Experts: U.S. needs better terror models

MIT symposium concludes that gov't needs to devote more resources to understanding threat

Faced with the sustained threat of terrorist attacks against its interests and citizens, the U.S. government needs to devote more resources to developing models for understanding the threat of terrorism while building a better civil infrastructure for spotting and reacting to terrorist threats.

That was the opinion of leading experts on technology and public policy who gathered at the Massachusetts Institute of Technology (MIT) in Cambridge, Mass., on Friday for the event Global & Homeland Security: Science, Technology, and the Role of the University.

The third annual symposium, sponsored by MIT's Technology and Policy Program, featured a series of panel discussions on the subject of the role of the university in homeland security in which experts from leading research institutions and think tanks weighed the challenges confronting the U.S. government in battling international terrorism.

Given the country's overwhelming economic and military strength, terrorism is a threat that is not likely to disappear for the foreseeable future -- even if Osama bin Laden is ultimately captured, experts agreed.

Nations or organizations that wish to harm the U.S. in the future will almost certainly turn to terrorism and so-called "asymmetric means," such as weapons of mass destruction, to attack the country,  according to panelist Dr. Ruth David,  president and CEO of Analytic Services Inc. (ANSER) of Arlington, Va., a public-service research institute.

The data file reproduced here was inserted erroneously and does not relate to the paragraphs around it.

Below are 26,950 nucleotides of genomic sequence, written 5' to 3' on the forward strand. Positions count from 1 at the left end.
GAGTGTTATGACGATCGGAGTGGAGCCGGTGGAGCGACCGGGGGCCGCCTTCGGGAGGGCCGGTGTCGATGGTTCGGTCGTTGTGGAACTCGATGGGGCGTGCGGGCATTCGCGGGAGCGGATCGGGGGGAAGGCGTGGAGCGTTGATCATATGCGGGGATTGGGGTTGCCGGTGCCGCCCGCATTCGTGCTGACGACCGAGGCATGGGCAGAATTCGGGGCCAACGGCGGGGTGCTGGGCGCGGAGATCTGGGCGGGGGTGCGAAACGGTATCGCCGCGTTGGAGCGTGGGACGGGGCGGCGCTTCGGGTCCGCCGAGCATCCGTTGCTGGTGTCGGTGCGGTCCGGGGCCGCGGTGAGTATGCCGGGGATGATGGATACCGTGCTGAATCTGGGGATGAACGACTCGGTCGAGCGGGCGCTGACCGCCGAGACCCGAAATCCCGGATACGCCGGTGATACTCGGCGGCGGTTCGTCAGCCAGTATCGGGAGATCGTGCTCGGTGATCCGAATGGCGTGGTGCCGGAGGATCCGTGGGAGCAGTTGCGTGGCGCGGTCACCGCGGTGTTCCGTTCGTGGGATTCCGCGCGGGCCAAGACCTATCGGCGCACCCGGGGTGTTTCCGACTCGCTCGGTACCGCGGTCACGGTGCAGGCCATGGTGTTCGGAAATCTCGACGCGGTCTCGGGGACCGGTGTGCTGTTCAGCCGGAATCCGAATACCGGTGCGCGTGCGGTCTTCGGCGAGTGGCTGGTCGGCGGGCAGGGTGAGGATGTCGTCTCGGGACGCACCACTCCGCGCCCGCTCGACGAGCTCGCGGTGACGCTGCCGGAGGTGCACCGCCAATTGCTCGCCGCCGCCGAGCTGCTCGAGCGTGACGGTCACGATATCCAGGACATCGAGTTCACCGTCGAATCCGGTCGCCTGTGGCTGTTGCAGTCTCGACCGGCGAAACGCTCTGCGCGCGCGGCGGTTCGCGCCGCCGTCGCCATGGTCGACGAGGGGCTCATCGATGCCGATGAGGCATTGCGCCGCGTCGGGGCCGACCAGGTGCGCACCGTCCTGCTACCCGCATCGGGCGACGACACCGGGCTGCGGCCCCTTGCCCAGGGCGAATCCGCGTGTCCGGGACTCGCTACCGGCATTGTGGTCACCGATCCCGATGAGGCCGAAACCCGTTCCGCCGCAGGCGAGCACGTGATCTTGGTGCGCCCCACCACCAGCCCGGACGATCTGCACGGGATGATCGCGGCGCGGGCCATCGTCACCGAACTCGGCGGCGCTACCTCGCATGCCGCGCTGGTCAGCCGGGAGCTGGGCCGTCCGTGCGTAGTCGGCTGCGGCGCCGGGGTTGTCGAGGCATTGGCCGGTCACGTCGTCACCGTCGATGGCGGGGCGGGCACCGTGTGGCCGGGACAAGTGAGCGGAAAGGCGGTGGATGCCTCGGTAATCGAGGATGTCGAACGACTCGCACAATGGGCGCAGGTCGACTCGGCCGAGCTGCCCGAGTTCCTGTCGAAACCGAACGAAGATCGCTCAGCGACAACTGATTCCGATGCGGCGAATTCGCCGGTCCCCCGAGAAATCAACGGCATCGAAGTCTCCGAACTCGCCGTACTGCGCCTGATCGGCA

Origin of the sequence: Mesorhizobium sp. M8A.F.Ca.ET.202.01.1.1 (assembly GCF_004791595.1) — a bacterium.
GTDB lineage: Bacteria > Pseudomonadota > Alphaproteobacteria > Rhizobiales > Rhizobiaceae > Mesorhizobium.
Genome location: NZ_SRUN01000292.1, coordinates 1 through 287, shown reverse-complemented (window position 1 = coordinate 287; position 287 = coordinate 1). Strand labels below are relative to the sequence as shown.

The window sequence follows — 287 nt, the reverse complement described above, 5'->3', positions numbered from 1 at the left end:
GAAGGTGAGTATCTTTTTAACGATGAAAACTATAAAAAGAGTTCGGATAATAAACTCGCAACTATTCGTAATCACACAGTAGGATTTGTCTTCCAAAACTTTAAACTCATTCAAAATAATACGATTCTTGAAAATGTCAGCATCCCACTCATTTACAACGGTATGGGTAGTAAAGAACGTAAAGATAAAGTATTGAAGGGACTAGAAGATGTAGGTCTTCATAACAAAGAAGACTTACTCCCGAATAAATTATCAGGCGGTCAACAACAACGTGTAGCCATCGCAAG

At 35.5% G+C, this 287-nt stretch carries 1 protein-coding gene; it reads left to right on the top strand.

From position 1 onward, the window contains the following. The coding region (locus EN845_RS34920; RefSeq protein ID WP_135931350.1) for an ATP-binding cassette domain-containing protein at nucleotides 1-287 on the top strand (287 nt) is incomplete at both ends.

The dynamic and competitive U.S. economy, which demands openness and the free flow of people and goods, will continue to provide targets of opportunity for terrorist groups, David said.

The U.S. needs to work with leading scientific institutions like MIT to develop better models for assessing the risk of terrorism and spotting patterns of discrete activity that might identify nascent terrorist plans in the making, she said.

"With 9/11, the pieces of data made sense as a pattern in retrospect, but the research community must develop a way to recognize such patterns in real time. It's a tough research problem that demands effort," David said.

Calling the job tough may be an understatement, however.

Speaking on the topic of how to analyze the risk posed by terrorists, George Apostolakis, a professor of Nuclear Engineering at MIT and an expert on performing risk assessment on complex systems, said that the threat of terrorism exists within a diffuse system of civilian infrastructures in which possible terrorist scenarios and their outcomes (or "end states") are almost limitless.

Nevertheless, more work must be done to try to quantify the exact risks posed by terrorists and define "security objectives" that the country is working towards. The U.S. needs hard information to serve as a basis for discussions and terrorism response planning, he said.